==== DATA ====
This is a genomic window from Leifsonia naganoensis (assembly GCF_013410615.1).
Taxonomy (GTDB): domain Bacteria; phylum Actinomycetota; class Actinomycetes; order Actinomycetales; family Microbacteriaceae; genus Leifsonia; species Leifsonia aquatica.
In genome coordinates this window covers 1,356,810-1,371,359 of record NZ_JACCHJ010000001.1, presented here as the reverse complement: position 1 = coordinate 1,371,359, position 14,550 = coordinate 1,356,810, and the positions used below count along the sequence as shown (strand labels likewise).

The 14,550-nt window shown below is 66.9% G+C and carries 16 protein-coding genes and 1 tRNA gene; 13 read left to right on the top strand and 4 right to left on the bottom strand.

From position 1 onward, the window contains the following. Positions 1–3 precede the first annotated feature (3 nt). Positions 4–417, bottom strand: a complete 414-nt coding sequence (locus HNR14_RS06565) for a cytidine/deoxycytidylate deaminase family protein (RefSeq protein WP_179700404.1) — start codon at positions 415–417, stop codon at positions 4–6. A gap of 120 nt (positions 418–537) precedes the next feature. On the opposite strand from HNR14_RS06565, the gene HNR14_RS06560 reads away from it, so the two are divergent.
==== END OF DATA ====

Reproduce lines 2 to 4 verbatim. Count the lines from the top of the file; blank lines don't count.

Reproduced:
Taxonomy (GTDB): domain Bacteria; phylum Actinomycetota; class Actinomycetes; order Actinomycetales; family Microbacteriaceae; genus Leifsonia; species Leifsonia aquatica.
In genome coordinates this window covers 1,356,810-1,371,359 of record NZ_JACCHJ010000001.1, presented here as the reverse complement: position 1 = coordinate 1,371,359, position 14,550 = coordinate 1,356,810, and the positions used below count along the sequence as shown (strand labels likewise).

The 14,550-nt window shown below is 66.9% G+C and carries 16 protein-coding genes and 1 tRNA gene; 13 read left to right on the top strand and 4 right to left on the bottom strand.